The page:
Whitmer said she has a “family member who has been having a lot of health issues” and she “showed up to check in.”
“I showed up when I was needed. I did a lot of cooking, a lot of cleaning,” she added, before claiming she also did her “day job.”
“When you’re the governor of Michigan, you’re always on the clock, but it does not mean that you’re not also a daughter who shows up when a family member needs her,” she said.
Addressing the secrecy around how she got to Florida, Whitmer said, “This flight was not a gift. This flight was not paid for at taxpayer expense.” That was a shift from her original claim that she travel “at her own expense.”
Two days later, Whitmer’s office claimed her 501(c)(4) organization, a so-called “dark money” nonprofit originally created to fund Whitmer’s 2019 transition and inauguration activities, paid for the flight. This claim introduced a new element to the growing scandal: a potential violation of the IRS rules governing 501(c)(4) nonprofits.
Whitmer and her aides had been adamant that her trip was “personal,” but a 501(c)(4) nonprofit cannot pay for “personal” expenses. It can only pay for expenses incurred for organization-related activities.
“501(c)(4) groups are social welfare organizations and are not allowed to pay for personal expenses for officials,” Michigan Rising Action — itself a 501(c)(4) group — said in a news release.
“Either Whitmer’s Florida trip was for a legitimate 501(c)(4) purpose, in which case the c4 could pay for it, or it was personal, in which case a c4 can’t pay for it,” Tori Sachs, Michigan Rising Action’s former executive director, said.
Whitmer’s chief of staff, Joanne Huls, told MIRS News that the flight cost $27,521 and that Whitmer’s 501(c)(4) nonprofit paid Air Eagle, LLC for the use of the plane. It is not clear if paying for the plane was the governor’s intention all along or only after the secret trip became public.
According to Huls, the governor reimbursed the nonprofit $855 — the value that they determined to be the price of her seat on the flight. Whitmer “paid for her seat on the flight with her own personal money,” Huls told MIRS News. However, it is unclear how simply reimbursing the 501(c)(4) for the price of her seat negates the fact that the c4 paid for the entire flight for a “personal” trip for the governor.
Additionally, Huls’ claim that the 501(c)(4) “chartered” the flight introduced yet another element into this growing scandal. The claim touched off questions that Air Eagle, LLC may have violated its agreement with the FAA because the company is not approved to act as a charter service.
Elizabeth Isham Cory, a spokeswoman for the FAA, told the Detroit Free Press that “companies that operate charter flights must have a Part 135 certificate” from the agency. However, Air Eagle, LLC “does not have a Part 135 certificate,” according to Cory.
After Huls created potential legal issues for Air Eagle, LLC, several questions remain, including whether Air Eagle, LLC truly operated as a charter, or if paying for the plane was something Whitmer’s aides decided upon after the fact, which would perhaps explain why the $27,521 expense for the chartered flight and Whitmer’s $855 reimbursement for her seat on that flight was listed in her 501(c)(4)’s May expenditures and revenues, rather than being recorded in March when the flight occurred.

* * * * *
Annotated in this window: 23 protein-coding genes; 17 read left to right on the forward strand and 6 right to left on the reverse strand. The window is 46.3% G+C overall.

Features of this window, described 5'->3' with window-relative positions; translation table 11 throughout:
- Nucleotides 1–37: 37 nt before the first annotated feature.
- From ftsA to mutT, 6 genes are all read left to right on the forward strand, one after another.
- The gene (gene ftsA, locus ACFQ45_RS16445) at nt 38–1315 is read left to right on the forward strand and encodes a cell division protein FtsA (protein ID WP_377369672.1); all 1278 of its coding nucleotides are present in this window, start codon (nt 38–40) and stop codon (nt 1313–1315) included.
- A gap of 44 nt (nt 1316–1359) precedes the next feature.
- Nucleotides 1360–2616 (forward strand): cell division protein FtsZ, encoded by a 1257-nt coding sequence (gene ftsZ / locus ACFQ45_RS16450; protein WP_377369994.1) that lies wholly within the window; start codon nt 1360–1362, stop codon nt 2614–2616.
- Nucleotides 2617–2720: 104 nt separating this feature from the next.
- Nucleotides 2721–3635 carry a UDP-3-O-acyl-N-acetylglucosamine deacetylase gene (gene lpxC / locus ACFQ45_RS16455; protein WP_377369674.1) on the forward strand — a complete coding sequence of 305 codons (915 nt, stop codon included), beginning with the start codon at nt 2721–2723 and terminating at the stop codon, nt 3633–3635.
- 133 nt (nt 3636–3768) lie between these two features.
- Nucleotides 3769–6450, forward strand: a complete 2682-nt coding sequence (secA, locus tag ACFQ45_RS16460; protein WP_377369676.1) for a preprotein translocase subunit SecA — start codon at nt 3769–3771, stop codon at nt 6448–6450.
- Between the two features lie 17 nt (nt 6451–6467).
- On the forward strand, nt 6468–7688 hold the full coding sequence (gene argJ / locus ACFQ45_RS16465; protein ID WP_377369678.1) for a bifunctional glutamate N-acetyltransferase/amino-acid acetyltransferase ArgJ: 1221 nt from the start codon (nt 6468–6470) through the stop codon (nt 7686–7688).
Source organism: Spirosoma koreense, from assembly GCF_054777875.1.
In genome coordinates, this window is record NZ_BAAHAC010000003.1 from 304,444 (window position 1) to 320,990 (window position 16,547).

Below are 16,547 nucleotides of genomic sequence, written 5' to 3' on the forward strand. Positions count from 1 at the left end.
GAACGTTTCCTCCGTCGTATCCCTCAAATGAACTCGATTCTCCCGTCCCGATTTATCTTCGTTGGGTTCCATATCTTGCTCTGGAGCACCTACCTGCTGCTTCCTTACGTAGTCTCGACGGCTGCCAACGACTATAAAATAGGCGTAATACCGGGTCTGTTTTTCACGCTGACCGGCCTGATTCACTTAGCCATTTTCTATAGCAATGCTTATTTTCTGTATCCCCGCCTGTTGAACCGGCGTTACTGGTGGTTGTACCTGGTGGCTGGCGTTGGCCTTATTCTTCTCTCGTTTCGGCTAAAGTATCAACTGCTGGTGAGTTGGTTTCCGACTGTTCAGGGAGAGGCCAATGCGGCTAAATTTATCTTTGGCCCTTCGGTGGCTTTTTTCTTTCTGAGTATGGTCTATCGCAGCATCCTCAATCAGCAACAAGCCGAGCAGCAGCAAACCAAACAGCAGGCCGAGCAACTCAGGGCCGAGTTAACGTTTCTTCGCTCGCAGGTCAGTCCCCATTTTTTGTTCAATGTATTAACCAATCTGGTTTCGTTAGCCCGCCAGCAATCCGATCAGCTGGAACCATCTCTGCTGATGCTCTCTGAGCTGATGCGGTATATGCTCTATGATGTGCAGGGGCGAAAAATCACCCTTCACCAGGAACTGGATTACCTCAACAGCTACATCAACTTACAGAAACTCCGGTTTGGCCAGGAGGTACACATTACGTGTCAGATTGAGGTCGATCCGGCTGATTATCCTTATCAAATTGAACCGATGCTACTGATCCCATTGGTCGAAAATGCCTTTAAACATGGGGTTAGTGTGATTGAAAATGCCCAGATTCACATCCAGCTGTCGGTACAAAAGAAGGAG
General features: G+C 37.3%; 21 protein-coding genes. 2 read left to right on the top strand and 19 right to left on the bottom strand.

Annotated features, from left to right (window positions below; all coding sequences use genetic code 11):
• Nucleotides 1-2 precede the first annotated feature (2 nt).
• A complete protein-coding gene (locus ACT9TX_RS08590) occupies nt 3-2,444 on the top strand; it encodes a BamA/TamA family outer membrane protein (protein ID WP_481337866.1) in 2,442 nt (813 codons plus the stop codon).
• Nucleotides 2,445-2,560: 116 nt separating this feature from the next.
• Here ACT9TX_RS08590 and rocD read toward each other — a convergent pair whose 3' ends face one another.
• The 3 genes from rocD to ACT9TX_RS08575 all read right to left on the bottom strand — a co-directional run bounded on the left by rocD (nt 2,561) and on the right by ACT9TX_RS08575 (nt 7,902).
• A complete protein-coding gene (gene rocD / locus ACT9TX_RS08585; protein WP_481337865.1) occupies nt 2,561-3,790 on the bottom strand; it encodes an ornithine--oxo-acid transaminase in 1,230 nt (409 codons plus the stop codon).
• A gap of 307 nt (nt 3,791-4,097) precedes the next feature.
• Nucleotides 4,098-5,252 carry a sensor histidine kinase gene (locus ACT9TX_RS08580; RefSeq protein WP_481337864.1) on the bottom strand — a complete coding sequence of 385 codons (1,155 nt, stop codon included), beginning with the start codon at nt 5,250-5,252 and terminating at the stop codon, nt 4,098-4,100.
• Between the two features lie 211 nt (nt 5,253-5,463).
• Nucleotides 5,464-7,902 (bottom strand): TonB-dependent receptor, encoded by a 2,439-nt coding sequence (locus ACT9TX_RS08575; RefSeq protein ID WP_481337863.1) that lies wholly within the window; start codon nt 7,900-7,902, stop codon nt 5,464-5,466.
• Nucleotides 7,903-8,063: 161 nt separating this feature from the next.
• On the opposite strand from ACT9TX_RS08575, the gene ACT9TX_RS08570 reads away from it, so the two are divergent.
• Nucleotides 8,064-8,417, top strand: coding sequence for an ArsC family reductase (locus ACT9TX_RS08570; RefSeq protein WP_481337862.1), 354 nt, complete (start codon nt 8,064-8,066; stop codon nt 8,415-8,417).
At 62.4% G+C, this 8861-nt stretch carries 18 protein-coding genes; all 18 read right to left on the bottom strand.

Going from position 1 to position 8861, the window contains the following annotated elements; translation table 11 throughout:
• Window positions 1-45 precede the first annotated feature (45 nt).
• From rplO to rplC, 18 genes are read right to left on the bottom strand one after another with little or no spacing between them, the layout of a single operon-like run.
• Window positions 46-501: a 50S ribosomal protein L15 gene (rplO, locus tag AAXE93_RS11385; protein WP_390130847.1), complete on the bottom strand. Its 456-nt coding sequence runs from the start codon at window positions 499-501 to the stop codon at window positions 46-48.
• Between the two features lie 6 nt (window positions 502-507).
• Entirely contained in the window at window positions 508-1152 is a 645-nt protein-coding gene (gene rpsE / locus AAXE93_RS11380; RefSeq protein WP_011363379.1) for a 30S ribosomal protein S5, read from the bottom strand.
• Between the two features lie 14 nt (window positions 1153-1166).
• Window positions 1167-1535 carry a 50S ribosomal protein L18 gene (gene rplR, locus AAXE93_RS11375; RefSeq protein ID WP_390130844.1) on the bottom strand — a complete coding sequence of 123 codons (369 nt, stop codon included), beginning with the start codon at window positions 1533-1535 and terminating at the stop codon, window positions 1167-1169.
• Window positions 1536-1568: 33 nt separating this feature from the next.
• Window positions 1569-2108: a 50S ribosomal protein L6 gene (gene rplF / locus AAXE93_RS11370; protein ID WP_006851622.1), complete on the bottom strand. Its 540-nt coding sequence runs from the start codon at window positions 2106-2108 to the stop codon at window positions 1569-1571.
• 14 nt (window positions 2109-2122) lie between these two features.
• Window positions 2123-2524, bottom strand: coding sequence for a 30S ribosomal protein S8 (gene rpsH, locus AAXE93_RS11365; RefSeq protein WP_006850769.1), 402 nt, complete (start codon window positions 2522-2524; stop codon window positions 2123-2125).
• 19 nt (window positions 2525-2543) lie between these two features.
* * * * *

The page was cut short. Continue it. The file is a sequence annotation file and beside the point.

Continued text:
There are also questions concerning who Whitmer may have met with in Florida to justify this flight being paid for by her 501(c)(4). We also do not know whether the governor traveled elsewhere in Florida other than her father’s home, or whether she stayed at her father’s home or at another residence while there. And we do not know what else she may have done in Florida other than helping her father with “a lot of cooking” and “a lot of cleaning.”
We also do not know yet whether the FAA will investigate the chartering of the plane, whether the IRS will investigate Whitmer’s 501(c)(4)’s payment of this “personal” expenditure, and whether Michigan’s Attorney General Dana Nessel (D) will probe the situation for potential corruption.
If, in fact, the plane’s owners allowed the governor to use their plane because this arrangement granted them hours of face time with her to lobby for their interests, we do not know what they might have requested of her and whether she granted it. It is also unknown who—if any—among the plane’s owners traveled with Whitmer to Florida or how many other times she might have used their plane in the past during her term in office.
We also do not know why Whitmer failed to notify Florida law enforcement that she would be in the state, even though she cited concerns about her security as the reason for why she needed to charter a private flight instead of flying commercial.
But most of all, it is still unclear why the unvaccinated governor of Michigan, who warned Michiganders not to travel to Florida, would make an extended weekend trip to Florida — amid rising coronavirus cases in her state — in order to help her wealthy allegedly ailing father cook and clean.
What we do know is that this growing scandal has diminished Whitmer’s standing as a rising star in the Democratic Party. Scandals like this have threatened the futures of elected leaders from both political parties in Michigan. Former Detroit Mayor Kwame Kilpatrick (D) was indicted and convicted for corruption involving private funds for travel, and former Gov. Rick Snyder (R) faced criticism for maintaining a 501(c)(4) organization that did not disclose its donors and paid a top aide.
Rebecca Mansour contributed to this story.